As many of you are well aware, alternative data may draw from sources such as rent or utility payments, which in general have not been traditionally included in assessments of creditworthiness. It may draw from electronic or other records of transactions, such as deposits, withdrawals, or account transfers. And it might include other personal information, such as rent or utility payments, or from the use of mobile phones or Internet services . The idea is that by filling in more details of a consumer’s financial life, this information may paint a fuller and more accurate picture of their creditworthiness. So adding alternative data into the mix may make it possible to open up more affordable credit for millions of additional consumers.

Through the Request for Information issued last month, we are looking at the pros and cons of using the types of alternative data available today, and what the future may hold as technologies continue to evolve. We are looking at how this information is gathered and analyzed in the underwriting models now used by credit union, banks and other financial companies, including the fintech companies. And we are seeking to better understand how all of this is beginning to unfold.

Some of the main inquiries we posed are these. First, can the use of alternative data to create or augment individual credit scores increase access to credit for consumers by helping lenders better assess their creditworthiness? Second, will this lead to more complex lending decisions for both industry and consumers, and what risks would that pose? Third, how might the use of alternative data, new modes of analysis, and new technologies affect costs and services in the making of credit decisions? Certainly it could mean a faster application process, lower operating costs for lenders, and lower loan costs for borrowers, all of which could benefit consumers. Fourth, what forms of alternative data might be prone to errors, and how hard will it be for consumers to identify such errors and get them corrected? Finally, and quite significantly, how may the use of alternative data affect certain groups or behaviors in ways that might run afoul of the fair lending laws or create other risks for vulnerable consumers?

We are hearing from innovators who want to expand access to credit or offer credit at lower interest rates to borrowers whose credit scores may understate their ability and willingness to repay. And we see promise in some consumer-friendly innovations that bring new products to those who had been locked out or underserved by the banking system and existing credit models. These approaches also pose risks, and we want to know more about these risks and how they can be mitigated or minimized. On the whole, we are encouraged by the potential for using alternative data in underwriting to benefit the very consumers that the fair lending laws are designed to protect. So we welcome you as members of our advisory council to also provide feedback and be a part of the frank and wide-ranging discussion we have begun on this subject. We are eager to hear your experiences and perspectives today.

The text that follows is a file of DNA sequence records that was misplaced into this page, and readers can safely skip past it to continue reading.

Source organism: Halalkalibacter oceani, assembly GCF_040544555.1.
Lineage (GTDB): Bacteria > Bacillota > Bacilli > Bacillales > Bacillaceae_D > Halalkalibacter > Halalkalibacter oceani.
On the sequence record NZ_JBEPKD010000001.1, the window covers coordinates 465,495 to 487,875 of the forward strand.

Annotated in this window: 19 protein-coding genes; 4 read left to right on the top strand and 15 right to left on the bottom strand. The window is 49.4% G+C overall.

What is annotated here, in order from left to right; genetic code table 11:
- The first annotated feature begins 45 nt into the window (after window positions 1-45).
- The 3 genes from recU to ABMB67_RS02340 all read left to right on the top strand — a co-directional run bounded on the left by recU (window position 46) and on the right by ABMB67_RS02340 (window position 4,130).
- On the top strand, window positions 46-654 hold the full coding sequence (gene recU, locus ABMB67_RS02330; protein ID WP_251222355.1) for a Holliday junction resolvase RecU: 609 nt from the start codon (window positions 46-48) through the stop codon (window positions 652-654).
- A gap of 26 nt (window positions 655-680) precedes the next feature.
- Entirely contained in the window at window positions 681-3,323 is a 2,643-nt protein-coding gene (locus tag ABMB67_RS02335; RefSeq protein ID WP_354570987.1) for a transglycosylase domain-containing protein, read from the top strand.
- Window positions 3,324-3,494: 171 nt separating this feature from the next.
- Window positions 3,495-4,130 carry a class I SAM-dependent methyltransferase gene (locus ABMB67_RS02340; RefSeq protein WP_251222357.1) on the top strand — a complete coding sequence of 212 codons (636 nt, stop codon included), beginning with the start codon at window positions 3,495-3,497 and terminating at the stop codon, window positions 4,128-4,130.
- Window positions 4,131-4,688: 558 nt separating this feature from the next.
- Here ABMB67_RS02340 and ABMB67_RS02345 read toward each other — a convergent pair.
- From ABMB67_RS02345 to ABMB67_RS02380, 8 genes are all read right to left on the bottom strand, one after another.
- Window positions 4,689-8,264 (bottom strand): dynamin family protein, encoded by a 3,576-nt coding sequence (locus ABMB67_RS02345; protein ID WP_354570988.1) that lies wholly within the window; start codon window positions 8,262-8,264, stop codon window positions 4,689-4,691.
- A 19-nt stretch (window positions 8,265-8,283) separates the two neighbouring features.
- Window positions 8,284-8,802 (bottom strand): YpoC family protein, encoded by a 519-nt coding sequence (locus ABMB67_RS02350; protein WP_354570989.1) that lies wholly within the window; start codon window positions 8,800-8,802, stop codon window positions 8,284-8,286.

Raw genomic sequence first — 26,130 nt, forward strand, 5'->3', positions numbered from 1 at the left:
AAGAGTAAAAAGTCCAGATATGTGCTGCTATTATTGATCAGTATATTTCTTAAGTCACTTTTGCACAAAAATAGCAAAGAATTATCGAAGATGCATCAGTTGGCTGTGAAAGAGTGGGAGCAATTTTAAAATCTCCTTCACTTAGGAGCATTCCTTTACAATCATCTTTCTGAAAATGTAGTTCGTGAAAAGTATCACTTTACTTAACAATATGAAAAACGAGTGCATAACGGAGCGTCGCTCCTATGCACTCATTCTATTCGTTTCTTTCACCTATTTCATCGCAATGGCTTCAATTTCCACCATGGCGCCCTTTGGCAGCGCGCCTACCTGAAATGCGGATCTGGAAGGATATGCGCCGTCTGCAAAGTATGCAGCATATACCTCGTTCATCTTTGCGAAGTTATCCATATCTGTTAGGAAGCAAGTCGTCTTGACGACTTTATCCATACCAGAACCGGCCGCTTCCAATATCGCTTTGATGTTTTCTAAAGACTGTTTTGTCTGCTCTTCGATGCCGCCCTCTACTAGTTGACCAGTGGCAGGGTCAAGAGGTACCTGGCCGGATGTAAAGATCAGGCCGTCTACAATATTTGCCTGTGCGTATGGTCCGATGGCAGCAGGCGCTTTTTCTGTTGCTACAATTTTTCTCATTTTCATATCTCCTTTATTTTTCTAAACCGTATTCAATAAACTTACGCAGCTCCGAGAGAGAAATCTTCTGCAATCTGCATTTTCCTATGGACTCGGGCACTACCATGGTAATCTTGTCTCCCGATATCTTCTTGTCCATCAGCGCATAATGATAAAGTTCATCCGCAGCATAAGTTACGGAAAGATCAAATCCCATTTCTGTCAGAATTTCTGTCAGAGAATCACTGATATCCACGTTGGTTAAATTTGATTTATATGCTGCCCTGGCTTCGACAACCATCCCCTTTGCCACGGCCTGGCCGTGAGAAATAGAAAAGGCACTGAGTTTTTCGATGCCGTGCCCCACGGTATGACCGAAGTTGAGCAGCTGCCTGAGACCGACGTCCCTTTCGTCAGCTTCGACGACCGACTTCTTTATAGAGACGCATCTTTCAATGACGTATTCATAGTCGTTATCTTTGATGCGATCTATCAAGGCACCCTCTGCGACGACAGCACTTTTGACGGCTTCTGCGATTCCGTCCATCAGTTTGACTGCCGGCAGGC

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We will continue to engage with you and others to work through these issues. So we look forward to hearing from the Credit Union Advisory Council members to further inform our approach. As we want to make clear, everyone who provides consumers with financial products and services must adhere to the same standards and be held accountable under the law. So as we move forward, we will have one eye on protecting consumers and the other on encouraging innovations to improve their lives. As is always the case, the long-term interests of your businesses depend on delivering great value and customer service. In these ways, our goals intersect. As always, we are thinking hard about these issues and we are open to your suggestions. Thank you.

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The Miss april is a 21st century agency that helps consumer finance markets work by making rules more effective, by consistently and fairly enforcing those rules, and by empowering consumers to take more control over their economic lives. For more information, visit consumerfinance.gov